The latest volume of Le Muséon (129: 251-78) features my article “Two New Witnesses to the Acta Pilati Tradition.” I first came across the two texts while working on my dissertation (way back in 2000!). The catalog for one of the Infancy Gospel of Thomas manuscripts (Vienna, Österreichische Nationalbibliothek, Cod. hist. gr. 91, 14/15th cent.) lists the first as a fragment of On the Passion, for the Preparation Day, a sermon attributed to Eusebius of Alexandria. The second appears under the title “Anonyme. Fragment über die Bestattung Jesu Christi.” It is a curious mix of canonical and noncanonical traditions: the burial of Jesus is derived mostly from the Gospel of John, and then much of the post-burial material has parallels in the Acts of Pilate and the Narrative of Joseph of Arimathea, though there is some never-before-seen material in the text also. The article took an awfully long time to see publication. I presented the text at a conference in Winnipeg in 2010 and for one reason or another it was turned down for publication by a few journals before finding a home at Le Muséon. For more information on the text, see the entry in e-Clavis: Christian Apocrypha. The abstract is reproduced below:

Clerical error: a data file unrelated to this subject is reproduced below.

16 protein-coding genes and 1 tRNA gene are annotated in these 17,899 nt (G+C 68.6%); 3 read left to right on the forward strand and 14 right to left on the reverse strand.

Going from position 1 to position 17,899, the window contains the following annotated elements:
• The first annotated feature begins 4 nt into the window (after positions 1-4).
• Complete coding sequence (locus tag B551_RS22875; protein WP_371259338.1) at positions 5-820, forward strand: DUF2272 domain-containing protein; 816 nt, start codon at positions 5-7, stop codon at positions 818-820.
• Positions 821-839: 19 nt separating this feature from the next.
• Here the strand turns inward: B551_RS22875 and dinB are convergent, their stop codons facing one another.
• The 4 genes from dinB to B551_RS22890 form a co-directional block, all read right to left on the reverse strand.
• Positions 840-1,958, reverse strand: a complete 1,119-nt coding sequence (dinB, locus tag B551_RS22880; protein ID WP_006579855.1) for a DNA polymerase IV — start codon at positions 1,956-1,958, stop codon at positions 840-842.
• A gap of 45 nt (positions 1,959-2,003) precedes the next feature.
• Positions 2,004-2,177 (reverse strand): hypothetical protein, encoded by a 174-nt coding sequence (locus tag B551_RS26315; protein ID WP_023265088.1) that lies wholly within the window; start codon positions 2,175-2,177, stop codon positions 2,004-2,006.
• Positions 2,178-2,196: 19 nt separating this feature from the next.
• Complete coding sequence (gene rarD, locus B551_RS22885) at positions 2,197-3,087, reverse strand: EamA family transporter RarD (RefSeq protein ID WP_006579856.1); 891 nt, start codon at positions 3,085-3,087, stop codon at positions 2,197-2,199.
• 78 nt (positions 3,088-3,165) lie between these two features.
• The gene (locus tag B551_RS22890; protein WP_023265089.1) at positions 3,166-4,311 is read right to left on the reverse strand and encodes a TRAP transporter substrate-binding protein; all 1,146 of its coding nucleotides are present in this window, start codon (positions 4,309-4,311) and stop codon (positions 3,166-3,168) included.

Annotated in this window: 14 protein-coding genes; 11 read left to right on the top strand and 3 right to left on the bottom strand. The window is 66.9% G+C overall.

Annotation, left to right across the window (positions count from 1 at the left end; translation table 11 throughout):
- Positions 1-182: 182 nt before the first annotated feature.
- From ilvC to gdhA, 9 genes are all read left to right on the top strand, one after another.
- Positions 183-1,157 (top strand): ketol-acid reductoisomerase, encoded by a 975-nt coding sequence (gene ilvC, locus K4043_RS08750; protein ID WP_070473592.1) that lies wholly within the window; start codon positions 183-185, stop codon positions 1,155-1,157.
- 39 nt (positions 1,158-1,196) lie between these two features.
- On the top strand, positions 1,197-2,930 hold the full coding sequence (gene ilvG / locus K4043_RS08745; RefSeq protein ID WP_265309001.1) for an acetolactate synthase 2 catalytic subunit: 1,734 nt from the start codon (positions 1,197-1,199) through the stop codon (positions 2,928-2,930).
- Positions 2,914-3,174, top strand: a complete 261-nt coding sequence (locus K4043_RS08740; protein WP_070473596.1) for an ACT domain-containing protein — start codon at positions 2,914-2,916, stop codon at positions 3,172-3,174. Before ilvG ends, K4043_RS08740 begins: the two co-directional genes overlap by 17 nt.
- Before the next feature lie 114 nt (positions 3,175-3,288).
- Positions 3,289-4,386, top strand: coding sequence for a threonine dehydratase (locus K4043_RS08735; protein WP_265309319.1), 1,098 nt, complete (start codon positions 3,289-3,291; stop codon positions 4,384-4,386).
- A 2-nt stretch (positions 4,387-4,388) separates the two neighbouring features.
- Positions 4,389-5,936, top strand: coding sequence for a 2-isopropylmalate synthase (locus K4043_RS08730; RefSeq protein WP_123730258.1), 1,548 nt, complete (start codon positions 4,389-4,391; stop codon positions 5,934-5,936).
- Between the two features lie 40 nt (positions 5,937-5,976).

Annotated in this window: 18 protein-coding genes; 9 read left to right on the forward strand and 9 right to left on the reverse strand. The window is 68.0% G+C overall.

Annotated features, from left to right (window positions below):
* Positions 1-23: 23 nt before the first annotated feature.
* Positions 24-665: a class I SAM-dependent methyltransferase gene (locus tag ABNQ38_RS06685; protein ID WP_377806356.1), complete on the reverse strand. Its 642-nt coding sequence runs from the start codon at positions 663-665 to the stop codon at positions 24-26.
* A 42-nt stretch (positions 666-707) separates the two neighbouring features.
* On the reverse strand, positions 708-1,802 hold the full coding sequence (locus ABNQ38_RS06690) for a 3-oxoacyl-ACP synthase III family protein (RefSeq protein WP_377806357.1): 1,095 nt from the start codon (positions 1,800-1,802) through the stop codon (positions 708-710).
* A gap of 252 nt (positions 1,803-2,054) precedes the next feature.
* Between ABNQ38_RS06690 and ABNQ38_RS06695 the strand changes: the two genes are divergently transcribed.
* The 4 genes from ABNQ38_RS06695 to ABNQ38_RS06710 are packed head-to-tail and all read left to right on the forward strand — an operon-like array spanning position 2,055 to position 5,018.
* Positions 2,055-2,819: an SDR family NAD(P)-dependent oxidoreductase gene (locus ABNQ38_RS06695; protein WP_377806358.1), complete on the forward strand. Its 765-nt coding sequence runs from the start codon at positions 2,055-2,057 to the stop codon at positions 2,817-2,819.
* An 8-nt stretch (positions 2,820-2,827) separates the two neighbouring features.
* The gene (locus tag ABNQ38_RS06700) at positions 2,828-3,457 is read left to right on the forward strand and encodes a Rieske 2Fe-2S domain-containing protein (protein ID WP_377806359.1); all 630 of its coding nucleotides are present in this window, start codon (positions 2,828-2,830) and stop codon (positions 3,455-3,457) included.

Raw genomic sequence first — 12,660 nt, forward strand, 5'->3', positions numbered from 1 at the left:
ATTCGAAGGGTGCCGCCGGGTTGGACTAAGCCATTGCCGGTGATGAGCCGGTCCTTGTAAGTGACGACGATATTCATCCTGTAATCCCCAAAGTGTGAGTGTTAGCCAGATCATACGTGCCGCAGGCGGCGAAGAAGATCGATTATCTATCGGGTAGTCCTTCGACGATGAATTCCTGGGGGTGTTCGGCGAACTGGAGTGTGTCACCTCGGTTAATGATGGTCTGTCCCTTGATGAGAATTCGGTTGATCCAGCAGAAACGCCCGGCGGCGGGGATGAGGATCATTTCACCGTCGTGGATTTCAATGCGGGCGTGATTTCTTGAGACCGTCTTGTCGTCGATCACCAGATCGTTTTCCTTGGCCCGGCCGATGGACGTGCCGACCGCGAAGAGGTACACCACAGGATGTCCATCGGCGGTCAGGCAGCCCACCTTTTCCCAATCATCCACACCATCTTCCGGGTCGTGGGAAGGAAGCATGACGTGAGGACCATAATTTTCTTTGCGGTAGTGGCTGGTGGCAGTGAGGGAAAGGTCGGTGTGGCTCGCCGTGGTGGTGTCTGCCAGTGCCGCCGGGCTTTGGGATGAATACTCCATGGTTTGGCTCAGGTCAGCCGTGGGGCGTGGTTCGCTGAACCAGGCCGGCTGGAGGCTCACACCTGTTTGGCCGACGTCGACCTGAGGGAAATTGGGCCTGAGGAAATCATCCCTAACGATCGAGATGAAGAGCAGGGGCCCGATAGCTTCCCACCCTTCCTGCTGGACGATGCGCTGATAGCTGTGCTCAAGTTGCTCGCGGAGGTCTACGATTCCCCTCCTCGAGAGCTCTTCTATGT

A 14th/15th-century Greek manuscript in Vienna (Cod. hist. gr. 91) contains two fragmentary texts relating to the Acta Pilati corpus of the Christian Apocrypha. The first is a fragment of On the Passion, for the Preparation Day, a sermon attributed to Eusebius of Alexandria drawing upon the Descensus ad inferos, found appended to several versions of the Acts of Pilate. The paper includes a transcription and translation of the fragment along with an overview of the publication history of the sermon. The second text is an unpublished, untitled excerpt from an unknown homily dealing with the burial of Jesus and the imprisonment of Joseph of Arimathea. This paper presents a diplomatic edition of the text with an English translation along with a discussion of its relationship to the Acts of Pilate and the related Narrative of Joseph of Arimathea.